The Music Attorney

I'm sure you've heard this before, but a music attorney is a crucial member of any artist's team. First and foremost, if you are going to sign a contract of any kind, you should have an attorney who understands the music business represent you and protect your interests. Don't underestimate the gravity of this last sentence. We'll elaborate further below, but first and foremost, you need to be aware that the language of law (and especially entertainment law) is intricate and you should never try to interpret it yourself. As a general rule of thumb:
Often bands that are just getting started use friends or relatives who are lawyers to review music-related offers for them. While this is understandable, it is important that the person who represents you understand the basic concepts and precedents that have been set forth in the music industry. If you gave a really good offer for a major label record deal to an attorney who did not know anything about the music industry, they would likely tell you not to sign it. Common sense might tell someone that it was not a good deal for the artist. However, the reality of record deals is that they live within certain parameters established forth by precedents set over many decades. For better or worse, this is how deals are structured, and if the person who is representing you doesn't understand any of that, they are not going to be able to provide realistic or appropriate counsel. But an entertainment lawyer can be much more than just a legal counsel. Any good entertainment lawyer is part of a larger entertainment industry web and therefore will have contacts that reach beyond the legal world and into record labels, booking agencies, management firms and publishing companies, to name but a few. As your legal representative, they can help introduce you and your music to others within the entertainment community. And even if the lawyer you choose does not possess all of these contacts, they can still provide you with an immense amount of guidance and advice.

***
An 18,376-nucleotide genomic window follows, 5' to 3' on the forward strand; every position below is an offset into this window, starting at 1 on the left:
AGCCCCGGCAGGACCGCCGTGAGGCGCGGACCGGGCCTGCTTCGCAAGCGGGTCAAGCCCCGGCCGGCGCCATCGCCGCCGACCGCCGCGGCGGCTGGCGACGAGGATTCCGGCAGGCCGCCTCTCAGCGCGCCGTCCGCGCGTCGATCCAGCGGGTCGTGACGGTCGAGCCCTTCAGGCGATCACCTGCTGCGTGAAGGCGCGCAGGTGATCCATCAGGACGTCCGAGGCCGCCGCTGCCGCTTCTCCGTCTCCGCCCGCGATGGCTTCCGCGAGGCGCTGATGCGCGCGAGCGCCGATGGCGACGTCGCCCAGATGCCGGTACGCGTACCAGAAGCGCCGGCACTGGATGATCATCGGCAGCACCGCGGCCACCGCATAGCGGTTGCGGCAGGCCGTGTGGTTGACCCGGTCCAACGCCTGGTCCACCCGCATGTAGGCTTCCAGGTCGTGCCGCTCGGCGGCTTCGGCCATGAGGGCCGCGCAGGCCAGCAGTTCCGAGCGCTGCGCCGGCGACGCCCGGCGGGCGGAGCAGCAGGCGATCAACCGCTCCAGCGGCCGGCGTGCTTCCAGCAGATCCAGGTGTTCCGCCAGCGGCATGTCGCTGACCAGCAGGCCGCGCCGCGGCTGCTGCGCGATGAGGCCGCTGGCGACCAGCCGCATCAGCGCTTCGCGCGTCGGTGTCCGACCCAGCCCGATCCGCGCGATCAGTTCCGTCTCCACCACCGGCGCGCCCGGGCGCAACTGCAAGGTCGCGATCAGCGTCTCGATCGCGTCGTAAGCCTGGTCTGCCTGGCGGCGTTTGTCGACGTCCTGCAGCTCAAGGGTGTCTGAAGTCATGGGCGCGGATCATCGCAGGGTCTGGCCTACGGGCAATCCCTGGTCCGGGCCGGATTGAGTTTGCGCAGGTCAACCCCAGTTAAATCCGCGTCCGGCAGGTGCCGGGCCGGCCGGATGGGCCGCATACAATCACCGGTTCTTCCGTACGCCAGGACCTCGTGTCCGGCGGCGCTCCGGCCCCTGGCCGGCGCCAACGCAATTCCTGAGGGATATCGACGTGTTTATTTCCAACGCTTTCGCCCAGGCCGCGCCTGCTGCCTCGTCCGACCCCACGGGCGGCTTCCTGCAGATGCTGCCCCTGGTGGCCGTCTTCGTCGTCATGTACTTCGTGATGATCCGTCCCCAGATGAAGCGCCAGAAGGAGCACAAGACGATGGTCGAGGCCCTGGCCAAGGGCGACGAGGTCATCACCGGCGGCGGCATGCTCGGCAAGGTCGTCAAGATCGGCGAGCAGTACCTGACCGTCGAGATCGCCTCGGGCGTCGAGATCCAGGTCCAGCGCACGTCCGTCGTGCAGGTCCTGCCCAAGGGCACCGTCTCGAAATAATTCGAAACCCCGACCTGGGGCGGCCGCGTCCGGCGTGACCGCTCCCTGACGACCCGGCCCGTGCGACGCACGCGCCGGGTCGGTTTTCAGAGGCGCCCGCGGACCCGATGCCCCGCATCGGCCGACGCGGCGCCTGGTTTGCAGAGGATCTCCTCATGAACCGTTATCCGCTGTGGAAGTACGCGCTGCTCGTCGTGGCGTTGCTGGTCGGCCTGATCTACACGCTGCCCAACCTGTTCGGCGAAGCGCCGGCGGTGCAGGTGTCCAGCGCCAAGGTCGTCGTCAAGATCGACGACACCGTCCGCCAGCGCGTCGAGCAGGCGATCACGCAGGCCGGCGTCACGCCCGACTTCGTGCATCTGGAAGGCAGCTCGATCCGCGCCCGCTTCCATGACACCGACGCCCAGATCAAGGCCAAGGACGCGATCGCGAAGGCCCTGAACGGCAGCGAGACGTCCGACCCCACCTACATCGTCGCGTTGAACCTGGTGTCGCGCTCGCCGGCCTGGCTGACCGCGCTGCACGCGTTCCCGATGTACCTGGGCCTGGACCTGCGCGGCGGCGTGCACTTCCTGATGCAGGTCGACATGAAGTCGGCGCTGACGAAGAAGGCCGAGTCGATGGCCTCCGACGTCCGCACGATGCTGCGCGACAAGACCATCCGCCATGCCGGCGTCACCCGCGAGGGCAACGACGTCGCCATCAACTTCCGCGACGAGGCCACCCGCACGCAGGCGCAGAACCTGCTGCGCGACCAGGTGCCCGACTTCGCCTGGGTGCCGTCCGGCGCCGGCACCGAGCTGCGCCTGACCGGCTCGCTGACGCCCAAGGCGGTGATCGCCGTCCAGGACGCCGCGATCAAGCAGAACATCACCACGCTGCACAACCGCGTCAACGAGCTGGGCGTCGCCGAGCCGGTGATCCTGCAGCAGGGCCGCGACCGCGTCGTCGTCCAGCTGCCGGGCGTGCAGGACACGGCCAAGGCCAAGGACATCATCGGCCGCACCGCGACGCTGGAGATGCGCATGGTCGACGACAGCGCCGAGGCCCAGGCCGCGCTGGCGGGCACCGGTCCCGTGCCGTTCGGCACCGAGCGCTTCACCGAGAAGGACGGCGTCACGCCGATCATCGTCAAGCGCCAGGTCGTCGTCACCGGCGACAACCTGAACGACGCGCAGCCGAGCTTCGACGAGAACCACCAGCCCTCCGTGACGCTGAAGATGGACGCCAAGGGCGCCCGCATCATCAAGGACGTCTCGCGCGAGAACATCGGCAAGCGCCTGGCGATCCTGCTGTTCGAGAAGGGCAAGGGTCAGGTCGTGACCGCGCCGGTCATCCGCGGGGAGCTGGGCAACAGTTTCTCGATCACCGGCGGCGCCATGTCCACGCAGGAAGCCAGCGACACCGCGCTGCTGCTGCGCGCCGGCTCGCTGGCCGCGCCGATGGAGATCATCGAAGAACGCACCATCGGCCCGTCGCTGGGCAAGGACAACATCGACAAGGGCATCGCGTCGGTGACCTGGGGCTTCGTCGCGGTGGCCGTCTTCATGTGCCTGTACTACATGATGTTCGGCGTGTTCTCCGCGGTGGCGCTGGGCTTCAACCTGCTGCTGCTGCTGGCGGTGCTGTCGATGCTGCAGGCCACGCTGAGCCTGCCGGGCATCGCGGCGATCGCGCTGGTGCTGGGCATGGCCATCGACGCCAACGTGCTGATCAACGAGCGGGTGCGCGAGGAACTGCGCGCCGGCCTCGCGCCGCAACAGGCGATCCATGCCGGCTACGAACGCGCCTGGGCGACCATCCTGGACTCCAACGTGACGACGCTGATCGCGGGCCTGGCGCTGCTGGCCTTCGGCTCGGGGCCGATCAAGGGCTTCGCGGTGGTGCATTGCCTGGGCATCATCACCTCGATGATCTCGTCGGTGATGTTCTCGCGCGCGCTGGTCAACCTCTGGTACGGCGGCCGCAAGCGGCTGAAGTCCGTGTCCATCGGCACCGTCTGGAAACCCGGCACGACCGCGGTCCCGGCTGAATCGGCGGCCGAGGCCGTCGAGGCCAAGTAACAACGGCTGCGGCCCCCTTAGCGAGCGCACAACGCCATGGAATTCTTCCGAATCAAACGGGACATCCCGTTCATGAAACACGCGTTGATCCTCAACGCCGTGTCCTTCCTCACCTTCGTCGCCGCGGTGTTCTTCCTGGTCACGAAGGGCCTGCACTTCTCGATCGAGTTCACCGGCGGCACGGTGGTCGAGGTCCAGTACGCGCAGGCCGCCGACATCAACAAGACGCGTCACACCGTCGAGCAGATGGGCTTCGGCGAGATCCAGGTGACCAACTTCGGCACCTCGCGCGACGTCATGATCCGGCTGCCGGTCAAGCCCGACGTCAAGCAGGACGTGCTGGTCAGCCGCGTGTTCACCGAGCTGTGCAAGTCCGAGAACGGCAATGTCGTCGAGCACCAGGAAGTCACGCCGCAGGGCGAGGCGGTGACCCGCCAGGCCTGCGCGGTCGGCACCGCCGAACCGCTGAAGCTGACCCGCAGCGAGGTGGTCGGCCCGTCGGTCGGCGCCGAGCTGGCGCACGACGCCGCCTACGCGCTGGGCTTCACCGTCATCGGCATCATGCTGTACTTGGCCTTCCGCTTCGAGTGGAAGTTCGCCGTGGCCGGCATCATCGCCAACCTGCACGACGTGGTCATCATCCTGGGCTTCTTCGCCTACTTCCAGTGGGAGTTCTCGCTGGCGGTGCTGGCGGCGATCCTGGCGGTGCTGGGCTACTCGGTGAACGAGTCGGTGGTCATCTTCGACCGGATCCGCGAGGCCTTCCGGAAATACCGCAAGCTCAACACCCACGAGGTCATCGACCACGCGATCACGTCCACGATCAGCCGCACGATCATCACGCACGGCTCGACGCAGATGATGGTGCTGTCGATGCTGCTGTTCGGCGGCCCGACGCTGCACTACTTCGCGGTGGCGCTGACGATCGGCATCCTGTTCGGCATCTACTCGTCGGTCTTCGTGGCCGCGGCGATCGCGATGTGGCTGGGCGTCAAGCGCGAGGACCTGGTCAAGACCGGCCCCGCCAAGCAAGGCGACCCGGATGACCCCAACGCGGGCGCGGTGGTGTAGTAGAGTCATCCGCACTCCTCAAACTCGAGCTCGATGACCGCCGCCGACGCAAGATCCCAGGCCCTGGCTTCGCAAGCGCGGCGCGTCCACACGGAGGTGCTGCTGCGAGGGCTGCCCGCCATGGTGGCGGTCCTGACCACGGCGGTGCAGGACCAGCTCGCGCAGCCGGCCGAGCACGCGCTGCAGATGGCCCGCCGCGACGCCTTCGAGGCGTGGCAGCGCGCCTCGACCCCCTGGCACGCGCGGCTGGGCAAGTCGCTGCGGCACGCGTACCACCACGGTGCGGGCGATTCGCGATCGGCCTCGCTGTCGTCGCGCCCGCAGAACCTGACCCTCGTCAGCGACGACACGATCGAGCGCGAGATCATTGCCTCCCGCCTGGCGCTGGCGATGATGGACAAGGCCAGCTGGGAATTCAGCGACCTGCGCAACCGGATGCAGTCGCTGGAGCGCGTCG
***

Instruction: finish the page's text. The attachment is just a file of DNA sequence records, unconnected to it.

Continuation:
How To Find A Music Attorney
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